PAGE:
So we go to have Beijing Duck on Thanksgiving. And we go to a restaurant called QuanJuDe. The Quan means whole (I think), I donâ€™t know what Ju means, and De means morality. Or something like that. When Nixon came to China in the 1970s, he ate at the original QuanJuDe restaurant in Beijing. So there is some history behind the restaurant. As I recall the story, Beijing Duck used to be made by slowly cooking a live duck, forcing it to gorge itself on sugar water. Eventually the duck died of heat exhaustion, but not until it gulped down a lot of sugar, making its meat very sweet.
I donâ€™t think they prepare the duck like this anymore. In fact, Iâ€™m not really sure that the QuanJuDe in Suzhou (located on the corner of Gangjiang Road and Renmin Road) is part of the Beijing chain, or is a copy-right infringing rip-off of the famous Beijing restaurant. The menu is much more Suzhou-afied. A lot of shrimp and crab dishes. Less meat. No Yanjing Beer (a really good beer brewed only in Beijing). Everything was sweeter than we remembered it.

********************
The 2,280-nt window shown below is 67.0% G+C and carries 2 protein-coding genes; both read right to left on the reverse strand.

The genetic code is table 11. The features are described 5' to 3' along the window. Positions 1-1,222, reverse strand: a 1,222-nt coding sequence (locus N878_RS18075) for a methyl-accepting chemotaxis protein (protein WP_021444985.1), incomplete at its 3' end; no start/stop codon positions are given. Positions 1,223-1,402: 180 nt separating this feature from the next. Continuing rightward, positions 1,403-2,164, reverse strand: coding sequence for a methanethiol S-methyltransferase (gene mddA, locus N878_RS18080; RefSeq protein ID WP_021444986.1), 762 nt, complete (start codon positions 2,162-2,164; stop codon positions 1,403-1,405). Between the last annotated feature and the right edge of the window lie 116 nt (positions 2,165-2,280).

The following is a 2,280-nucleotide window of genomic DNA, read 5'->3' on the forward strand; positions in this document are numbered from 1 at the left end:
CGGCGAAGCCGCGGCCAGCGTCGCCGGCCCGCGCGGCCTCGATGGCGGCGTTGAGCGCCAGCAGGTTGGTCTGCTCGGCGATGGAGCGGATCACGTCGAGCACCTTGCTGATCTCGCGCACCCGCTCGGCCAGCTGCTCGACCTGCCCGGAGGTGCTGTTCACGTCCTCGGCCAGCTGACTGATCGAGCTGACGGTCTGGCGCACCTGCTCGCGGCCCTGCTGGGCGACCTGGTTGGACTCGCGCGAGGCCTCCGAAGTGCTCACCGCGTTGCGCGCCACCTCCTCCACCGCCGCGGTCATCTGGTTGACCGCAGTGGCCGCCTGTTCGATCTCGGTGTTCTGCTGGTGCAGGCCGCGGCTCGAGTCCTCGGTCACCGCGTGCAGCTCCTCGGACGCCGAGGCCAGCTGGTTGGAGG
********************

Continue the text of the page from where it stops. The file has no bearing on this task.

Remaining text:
We ate half a duck. There was not a lot of meat, but there was a lot of fatty skin. We liked it a lot, but we would have liked to have more meat. You are supposed to put the meat on a small pancake thing, poor on a little â€œduck sauceâ€ (I think thatâ€™s Hoisin, or HaiXian sauce), add some onions, and then eat.
We also ordered a bowl of duck-wanton soupâ€¦pretty good. Some Northern mushroom soupâ€¦very good. A cold cucumber dishâ€¦ehâ€¦not as good as in my favorite DongBei (NorthEastern ) restaurant, and some greens.
Haga and I are thankful to be together with Akiva. We are thankful that our families are in good health and thankful for the love of friends and family. Akiva is thankful for his toys, anything he can put into his mouth, and the love of his parents.